Among British art history departments The Courtauld is almost unique in teaching Greek and Roman art. Classical research students here have the best of both worlds. They enjoy access to the full range of art-historical resources at the Institute as well as belonging to the wider community of classical researchers in the University of London. Many of our PhD students have continued into academic careers in university classics departments.


Byzantine and Medieval

Since its foundation The Courtauld has had a strong tradition of research and teaching at all levels in the Medieval field. Four of the Institute's Directors have been active medieval art historians (T.S.R. Boase, Peter Lasko, Michael Kauffmann, Eric Fernie). Many distinguished medievalists have been associated with the Institute, as students, as teachers (Christopher Hohler, George Zarnecki, Peter Kidson), as researchers, as lecturers, as affiliated visitors.

Throughout its history The Courtauld has taken a broad view of what constitutes 'medieval art', whether perceived in chronological, geographical or material terms. 'Art' has always included architecture, as well as sculpture, metalwork, etc. 'Medieval' is reckoned to include the Byzantine as well as the 'western' world. Our time frame is elastic, certainly stretching from late antiquity via the 'Middle Ages' to encompass medieval revivals and the modern historiography of the subject. A 'little Englander' approach has always been shunned in favour of an international engagement.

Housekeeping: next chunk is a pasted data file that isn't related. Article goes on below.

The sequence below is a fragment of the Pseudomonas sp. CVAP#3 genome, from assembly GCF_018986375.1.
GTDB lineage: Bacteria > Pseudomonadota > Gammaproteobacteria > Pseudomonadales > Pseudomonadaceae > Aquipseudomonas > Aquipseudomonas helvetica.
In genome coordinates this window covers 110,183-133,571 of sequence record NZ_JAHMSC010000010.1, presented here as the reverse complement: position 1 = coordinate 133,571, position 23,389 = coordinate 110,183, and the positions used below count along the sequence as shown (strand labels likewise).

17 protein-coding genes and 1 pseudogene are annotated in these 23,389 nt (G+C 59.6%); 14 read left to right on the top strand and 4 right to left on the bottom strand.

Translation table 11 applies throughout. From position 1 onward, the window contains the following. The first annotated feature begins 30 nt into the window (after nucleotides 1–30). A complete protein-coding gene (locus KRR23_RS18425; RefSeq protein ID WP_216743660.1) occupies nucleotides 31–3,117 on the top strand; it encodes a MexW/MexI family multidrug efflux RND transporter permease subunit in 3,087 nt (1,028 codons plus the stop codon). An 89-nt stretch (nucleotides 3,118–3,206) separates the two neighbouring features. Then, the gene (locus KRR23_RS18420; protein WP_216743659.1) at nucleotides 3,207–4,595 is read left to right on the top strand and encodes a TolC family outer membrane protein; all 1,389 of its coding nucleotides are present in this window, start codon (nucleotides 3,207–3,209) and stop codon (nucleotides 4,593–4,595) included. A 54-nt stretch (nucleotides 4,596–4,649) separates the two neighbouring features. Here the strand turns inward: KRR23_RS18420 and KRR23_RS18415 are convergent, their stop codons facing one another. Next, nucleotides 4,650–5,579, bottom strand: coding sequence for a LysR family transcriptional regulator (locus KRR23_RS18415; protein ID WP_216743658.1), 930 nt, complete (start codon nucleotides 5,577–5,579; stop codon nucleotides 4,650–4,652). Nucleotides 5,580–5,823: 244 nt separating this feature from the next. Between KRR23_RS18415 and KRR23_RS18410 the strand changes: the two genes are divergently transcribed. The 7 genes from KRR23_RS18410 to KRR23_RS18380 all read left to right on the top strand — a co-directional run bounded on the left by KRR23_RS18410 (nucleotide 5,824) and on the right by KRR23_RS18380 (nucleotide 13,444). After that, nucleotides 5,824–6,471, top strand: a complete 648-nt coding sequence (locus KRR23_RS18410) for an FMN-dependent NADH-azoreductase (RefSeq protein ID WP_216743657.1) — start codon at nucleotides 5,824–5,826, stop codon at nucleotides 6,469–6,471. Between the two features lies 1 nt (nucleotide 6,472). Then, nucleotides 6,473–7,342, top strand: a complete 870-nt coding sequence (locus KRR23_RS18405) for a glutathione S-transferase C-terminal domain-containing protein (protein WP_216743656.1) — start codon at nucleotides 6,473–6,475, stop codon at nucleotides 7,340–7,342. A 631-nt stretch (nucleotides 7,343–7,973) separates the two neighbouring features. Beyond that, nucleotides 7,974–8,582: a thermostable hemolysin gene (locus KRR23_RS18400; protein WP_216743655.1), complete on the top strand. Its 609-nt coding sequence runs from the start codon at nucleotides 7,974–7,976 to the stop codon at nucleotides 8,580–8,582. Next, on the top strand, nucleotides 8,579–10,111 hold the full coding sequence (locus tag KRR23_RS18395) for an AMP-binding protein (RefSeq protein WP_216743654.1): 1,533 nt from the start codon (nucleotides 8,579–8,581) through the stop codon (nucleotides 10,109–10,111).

Image credits:
Left: detail from the sarcophagus of Constantia, c.350, Vatican
Middle: Admiral George of Antioch, from the mosaics in the Martorana church, Palermo, 1143

Right: detail of a south Italian oliphant [ivory horn], c.1100 [courtesy Edinburgh Royal Museum]